Note that it is only transitive verbs (verbs which require an object) which can have passive forms. Intransitive verbs, like cry, die, arrive, disappear, wait, which often describe physical behaviour, cannot be used in the passive voice.

The verb TO BE and passive voice ( the present and the past)

When to use is, are, am with Present Continuous Tense? TO BE – Past & Present Tense – Affirmative Sentences

 

 

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The verb TO BE and passive voice ( the present and the past) Question Time:  When to use is/are/am and was/we. The verb to be in the present and the past.

Is/are and was/were are different forms of the verb TO BE.

The verb TO BE and passive voice ( the present and the past)

Present is used for states and facts which are generally true or true now.

  • Is/are/am —Isn’t/aren’t/ am not — Are you? Is he/she/ it/ am I?

The verb TO BE and passive voice ( the present and the past)

Past is used for states which were true in the past but no longer are.

  • Was/ were — wasn’t weren’t — was I/he/she? were we/you/they?
  • I was at school yesterday. (I am no longer at school)
  • Were you at work this morning? (it is no longer morning)
  • He wasn’t at home when you called, he was out.
  • They weren’t at the party last night.
  • Was he there when you arrived?
    Samira was the best student in our class.

The verb TO BE and passive voice ( the present and the past)

Compare the present with the past:

  • Last year I was 21, so I am 22 now.
  • I am a teacher now, I was a student 20 years ago.
  • I am early today, but I was late to work yesterday. The traffic was very bad.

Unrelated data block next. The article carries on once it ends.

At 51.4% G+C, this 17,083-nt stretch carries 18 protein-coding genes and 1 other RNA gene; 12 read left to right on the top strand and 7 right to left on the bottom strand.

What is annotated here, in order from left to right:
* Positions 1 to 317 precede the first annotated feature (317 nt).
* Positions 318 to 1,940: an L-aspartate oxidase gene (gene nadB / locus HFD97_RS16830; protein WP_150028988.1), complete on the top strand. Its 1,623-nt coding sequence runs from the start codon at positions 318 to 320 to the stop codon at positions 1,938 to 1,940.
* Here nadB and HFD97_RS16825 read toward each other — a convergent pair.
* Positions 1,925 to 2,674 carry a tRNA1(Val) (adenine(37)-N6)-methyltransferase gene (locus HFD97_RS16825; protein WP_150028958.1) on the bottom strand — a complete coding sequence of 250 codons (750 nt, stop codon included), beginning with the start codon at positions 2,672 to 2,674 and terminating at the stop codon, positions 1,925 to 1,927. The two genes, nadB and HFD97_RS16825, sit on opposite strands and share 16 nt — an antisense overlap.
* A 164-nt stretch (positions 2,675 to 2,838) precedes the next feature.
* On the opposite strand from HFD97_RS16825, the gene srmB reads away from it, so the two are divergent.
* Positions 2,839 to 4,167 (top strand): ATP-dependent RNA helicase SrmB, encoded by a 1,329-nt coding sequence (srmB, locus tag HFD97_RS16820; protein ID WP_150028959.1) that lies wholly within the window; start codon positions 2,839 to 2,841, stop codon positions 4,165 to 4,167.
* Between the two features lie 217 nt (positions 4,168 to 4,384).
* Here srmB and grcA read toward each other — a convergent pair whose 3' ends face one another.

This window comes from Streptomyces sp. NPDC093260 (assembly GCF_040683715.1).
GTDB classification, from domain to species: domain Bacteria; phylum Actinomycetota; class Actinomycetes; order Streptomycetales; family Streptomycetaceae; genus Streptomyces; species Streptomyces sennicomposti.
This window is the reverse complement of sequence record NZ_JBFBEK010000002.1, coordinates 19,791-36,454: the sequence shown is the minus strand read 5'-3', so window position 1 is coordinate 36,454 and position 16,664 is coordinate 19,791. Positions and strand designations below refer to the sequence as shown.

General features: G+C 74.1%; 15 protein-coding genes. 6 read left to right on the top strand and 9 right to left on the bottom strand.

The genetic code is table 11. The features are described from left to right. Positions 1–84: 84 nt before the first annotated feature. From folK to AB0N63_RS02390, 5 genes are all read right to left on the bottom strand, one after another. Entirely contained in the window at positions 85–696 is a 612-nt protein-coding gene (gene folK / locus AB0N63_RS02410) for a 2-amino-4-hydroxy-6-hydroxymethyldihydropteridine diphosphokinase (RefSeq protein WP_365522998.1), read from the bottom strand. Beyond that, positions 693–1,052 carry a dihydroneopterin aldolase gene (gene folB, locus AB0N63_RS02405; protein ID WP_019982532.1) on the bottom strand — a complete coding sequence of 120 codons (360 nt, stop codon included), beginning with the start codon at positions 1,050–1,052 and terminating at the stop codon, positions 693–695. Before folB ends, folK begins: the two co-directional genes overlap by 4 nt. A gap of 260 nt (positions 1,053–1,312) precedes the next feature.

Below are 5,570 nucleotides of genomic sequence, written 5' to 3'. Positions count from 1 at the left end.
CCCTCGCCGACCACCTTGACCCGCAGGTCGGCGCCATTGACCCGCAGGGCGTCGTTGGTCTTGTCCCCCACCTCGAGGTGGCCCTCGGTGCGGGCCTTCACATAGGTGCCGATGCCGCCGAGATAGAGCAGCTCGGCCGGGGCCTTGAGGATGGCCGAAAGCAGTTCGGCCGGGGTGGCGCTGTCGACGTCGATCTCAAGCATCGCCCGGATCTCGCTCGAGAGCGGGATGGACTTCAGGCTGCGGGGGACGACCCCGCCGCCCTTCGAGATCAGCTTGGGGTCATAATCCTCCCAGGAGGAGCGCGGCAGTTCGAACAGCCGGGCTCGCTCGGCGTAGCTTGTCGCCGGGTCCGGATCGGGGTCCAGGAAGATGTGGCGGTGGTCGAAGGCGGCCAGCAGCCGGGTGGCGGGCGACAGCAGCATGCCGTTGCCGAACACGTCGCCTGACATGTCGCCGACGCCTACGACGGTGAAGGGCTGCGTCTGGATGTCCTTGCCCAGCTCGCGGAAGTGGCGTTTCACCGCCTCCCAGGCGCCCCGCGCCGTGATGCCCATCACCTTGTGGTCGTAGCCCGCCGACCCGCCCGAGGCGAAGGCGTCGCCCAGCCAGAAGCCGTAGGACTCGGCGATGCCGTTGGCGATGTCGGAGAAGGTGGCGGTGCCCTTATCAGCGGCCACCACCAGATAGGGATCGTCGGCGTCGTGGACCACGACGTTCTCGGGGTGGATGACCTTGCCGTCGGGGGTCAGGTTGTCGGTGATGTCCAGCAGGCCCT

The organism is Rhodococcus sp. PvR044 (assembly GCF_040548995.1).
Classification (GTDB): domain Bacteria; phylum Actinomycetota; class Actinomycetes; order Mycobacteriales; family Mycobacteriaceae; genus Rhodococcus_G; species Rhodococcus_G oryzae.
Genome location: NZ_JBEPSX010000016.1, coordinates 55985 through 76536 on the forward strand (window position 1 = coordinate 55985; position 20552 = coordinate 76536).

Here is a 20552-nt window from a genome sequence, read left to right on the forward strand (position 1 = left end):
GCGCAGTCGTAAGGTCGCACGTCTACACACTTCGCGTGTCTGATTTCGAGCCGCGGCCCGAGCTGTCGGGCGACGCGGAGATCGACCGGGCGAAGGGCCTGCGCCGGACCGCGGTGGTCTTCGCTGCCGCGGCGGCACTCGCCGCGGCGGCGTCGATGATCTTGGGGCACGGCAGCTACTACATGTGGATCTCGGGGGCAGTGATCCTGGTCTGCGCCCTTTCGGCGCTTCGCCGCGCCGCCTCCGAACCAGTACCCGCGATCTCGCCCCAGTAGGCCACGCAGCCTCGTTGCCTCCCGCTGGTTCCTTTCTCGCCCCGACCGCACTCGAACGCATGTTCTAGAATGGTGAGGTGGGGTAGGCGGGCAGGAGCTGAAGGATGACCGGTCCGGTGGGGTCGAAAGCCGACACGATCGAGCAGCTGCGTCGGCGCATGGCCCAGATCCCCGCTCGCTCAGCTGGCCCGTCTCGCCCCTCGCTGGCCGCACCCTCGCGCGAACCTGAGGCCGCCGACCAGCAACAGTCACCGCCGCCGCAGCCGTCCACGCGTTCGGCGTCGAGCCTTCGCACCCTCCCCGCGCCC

• Today the weather is pleasant, but yesterday it was horrible.
  • I am OK now, but yesterday I was very tired.
  • Timmy is at home now, but he was out last night.
  • Where are the children now? I don’t know. They were in the garden 10 minutes ago.
  • They aren’t on holiday this week. They were on holiday last week.
  • This exam isn’t difficult. The one last week wasn’t difficult either.
  • Are you still angry with me? No, I’m not. I was angry 10 minutes ago, but I am not anymore.

 

It is essential that you know how to use TO BE for present and past as you are going to need it very often. Study these examples and make your own sentences. Follow our TT exercises to practise and improve your fluency.

 

Make sure you follow our *TT exercises, which are especially designed to practise our daily grammar topics and prepare you for the Friday test.

 

The verb TO BE and passive voice ( the present and the past)

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The verb TO BE and passive voice ( the present and the past) Elo Kasia

Community Mentor for The verb TO BE and passive voice ( the present and the past)English Grammar and Speaking Academy“.

Founder of Chatsifieds.com

Director at Eloquent Learning Online, educational institution based in the UK. www.eloquentlearning.com.

The verb TO BE and passive voice ( the present and the past)